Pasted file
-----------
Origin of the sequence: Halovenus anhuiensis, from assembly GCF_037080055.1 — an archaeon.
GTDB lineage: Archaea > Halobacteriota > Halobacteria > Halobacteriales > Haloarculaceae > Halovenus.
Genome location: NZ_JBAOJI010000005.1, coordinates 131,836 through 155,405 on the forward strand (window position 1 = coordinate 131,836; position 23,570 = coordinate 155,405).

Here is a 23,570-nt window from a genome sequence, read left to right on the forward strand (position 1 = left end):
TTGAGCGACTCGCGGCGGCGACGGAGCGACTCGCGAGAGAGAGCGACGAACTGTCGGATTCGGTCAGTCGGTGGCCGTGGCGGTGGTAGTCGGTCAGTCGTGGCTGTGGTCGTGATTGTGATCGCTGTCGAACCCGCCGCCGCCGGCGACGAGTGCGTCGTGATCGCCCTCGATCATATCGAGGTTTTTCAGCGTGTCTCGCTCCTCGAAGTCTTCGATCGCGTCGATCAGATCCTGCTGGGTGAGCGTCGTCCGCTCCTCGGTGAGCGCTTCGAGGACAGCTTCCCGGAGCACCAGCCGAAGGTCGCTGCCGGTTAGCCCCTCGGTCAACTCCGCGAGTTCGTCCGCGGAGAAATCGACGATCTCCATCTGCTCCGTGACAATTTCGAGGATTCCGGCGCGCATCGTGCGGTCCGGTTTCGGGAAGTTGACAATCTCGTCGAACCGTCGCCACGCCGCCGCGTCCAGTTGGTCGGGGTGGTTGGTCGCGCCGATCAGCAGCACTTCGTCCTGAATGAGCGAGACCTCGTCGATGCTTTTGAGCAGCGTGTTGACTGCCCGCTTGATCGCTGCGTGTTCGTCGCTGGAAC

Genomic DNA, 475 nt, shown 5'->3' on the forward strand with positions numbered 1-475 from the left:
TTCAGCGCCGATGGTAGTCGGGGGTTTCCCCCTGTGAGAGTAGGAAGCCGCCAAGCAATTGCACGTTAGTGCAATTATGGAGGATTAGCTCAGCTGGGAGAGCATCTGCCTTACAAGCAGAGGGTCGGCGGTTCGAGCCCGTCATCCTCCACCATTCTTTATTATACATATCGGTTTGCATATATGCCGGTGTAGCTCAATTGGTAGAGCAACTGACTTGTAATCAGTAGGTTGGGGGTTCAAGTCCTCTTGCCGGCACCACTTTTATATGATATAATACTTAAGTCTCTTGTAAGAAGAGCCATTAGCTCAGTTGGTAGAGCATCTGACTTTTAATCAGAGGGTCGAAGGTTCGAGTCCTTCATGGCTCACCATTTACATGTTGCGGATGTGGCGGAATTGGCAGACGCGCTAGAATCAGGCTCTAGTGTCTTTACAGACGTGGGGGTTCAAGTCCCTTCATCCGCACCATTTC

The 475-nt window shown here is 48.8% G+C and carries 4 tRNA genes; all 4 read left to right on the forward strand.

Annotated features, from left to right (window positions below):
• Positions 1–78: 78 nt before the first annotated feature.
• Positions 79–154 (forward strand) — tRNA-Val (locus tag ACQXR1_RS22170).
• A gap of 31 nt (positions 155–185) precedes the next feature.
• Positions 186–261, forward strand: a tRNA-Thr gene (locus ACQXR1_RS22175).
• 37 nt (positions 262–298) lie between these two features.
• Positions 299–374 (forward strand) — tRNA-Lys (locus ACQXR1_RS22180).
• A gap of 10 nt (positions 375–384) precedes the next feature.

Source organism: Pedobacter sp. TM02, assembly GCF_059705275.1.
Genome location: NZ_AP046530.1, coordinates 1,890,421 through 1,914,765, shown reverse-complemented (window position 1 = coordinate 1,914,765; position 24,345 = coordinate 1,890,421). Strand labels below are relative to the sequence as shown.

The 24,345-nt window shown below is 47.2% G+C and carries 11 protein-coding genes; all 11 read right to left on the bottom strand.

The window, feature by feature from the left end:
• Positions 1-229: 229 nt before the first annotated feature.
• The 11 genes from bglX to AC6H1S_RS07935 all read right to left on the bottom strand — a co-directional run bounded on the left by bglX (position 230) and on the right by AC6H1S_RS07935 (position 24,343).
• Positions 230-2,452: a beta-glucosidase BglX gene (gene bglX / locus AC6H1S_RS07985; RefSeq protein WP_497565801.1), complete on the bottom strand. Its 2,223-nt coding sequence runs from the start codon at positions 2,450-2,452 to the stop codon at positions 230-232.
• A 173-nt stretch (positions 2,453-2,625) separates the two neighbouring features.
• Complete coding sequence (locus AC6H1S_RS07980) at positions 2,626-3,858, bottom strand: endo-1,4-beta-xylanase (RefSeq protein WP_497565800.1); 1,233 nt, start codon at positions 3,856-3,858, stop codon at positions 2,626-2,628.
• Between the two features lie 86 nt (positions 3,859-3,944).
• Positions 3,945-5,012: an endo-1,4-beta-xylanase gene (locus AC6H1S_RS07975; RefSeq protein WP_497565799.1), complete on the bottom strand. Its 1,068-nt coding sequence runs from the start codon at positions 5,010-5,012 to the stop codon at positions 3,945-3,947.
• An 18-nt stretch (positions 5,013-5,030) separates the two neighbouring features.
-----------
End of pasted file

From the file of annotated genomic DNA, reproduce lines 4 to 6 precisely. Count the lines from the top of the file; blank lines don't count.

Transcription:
Here is a 23,570-nt window from a genome sequence, read left to right on the forward strand (position 1 = left end):
TTGAGCGACTCGCGGCGGCGACGGAGCGACTCGCGAGAGAGAGCGACGAACTGTCGGATTCGGTCAGTCGGTGGCCGTGGCGGTGGTAGTCGGTCAGTCGTGGCTGTGGTCGTGATTGTGATCGCTGTCGAACCCGCCGCCGCCGGCGACGAGTGCGTCGTGATCGCCCTCGATCATATCGAGGTTTTTCAGCGTGTCTCGCTCCTCGAAGTCTTCGATCGCGTCGATCAGATCCTGCTGGGTGAGCGTCGTCCGCTCCTCGGTGAGCGCTTCGAGGACAGCTTCCCGGAGCACCAGCCGAAGGTCGCTGCCGGTTAGCCCCTCGGTCAACTCCGCGAGTTCGTCCGCGGAGAAATCGACGATCTCCATCTGCTCCGTGACAATTTCGAGGATTCCGGCGCGCATCGTGCGGTCCGGTTTCGGGAAGTTGACAATCTCGTCGAACCGTCGCCACGCCGCCGCGTCCAGTTGGTCGGGGTGGTTGGTCGCGCCGATCAGCAGCACTTCGTCCTGAATGAGCGAGACCTCGTCGATGCTTTTGAGCAGCGTGTTGACTGCCCGCTTGATCGCTGCGTGTTCGTCGCTGGAAC

Genomic DNA, 475 nt, shown 5'->3' on the forward strand with positions numbered 1-475 from the left: